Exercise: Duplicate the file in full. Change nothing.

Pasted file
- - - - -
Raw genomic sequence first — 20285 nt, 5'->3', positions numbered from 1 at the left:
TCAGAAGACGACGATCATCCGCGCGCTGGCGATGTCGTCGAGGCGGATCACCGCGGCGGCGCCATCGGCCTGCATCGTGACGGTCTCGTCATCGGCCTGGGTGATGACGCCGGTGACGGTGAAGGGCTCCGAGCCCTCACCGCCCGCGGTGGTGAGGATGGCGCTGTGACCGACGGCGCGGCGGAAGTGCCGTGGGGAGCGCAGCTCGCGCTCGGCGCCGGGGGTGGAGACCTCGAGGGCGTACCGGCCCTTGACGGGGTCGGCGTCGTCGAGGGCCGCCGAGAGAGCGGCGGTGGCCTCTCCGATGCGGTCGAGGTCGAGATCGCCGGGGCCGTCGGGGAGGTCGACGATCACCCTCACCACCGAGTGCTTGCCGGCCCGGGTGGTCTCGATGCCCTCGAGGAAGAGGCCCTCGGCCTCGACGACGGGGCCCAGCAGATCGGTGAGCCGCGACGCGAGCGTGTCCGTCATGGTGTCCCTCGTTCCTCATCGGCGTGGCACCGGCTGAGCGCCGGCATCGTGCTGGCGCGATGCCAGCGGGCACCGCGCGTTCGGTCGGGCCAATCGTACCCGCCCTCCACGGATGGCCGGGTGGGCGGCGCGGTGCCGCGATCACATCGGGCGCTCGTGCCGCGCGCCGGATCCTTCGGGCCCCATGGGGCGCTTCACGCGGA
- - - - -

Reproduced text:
Raw genomic sequence first — 20285 nt, 5'->3', positions numbered from 1 at the left:
TCAGAAGACGACGATCATCCGCGCGCTGGCGATGTCGTCGAGGCGGATCACCGCGGCGGCGCCATCGGCCTGCATCGTGACGGTCTCGTCATCGGCCTGGGTGATGACGCCGGTGACGGTGAAGGGCTCCGAGCCCTCACCGCCCGCGGTGGTGAGGATGGCGCTGTGACCGACGGCGCGGCGGAAGTGCCGTGGGGAGCGCAGCTCGCGCTCGGCGCCGGGGGTGGAGACCTCGAGGGCGTACCGGCCCTTGACGGGGTCGGCGTCGTCGAGGGCCGCCGAGAGAGCGGCGGTGGCCTCTCCGATGCGGTCGAGGTCGAGATCGCCGGGGCCGTCGGGGAGGTCGACGATCACCCTCACCACCGAGTGCTTGCCGGCCCGGGTGGTCTCGATGCCCTCGAGGAAGAGGCCCTCGGCCTCGACGACGGGGCCCAGCAGATCGGTGAGCCGCGACGCGAGCGTGTCCGTCATGGTGTCCCTCGTTCCTCATCGGCGTGGCACCGGCTGAGCGCCGGCATCGTGCTGGCGCGATGCCAGCGGGCACCGCGCGTTCGGTCGGGCCAATCGTACCCGCCCTCCACGGATGGCCGGGTGGGCGGCGCGGTGCCGCGATCACATCGGGCGCTCGTGCCGCGCGCCGGATCCTTCGGGCCCCATGGGGCGCTTCACGCGGA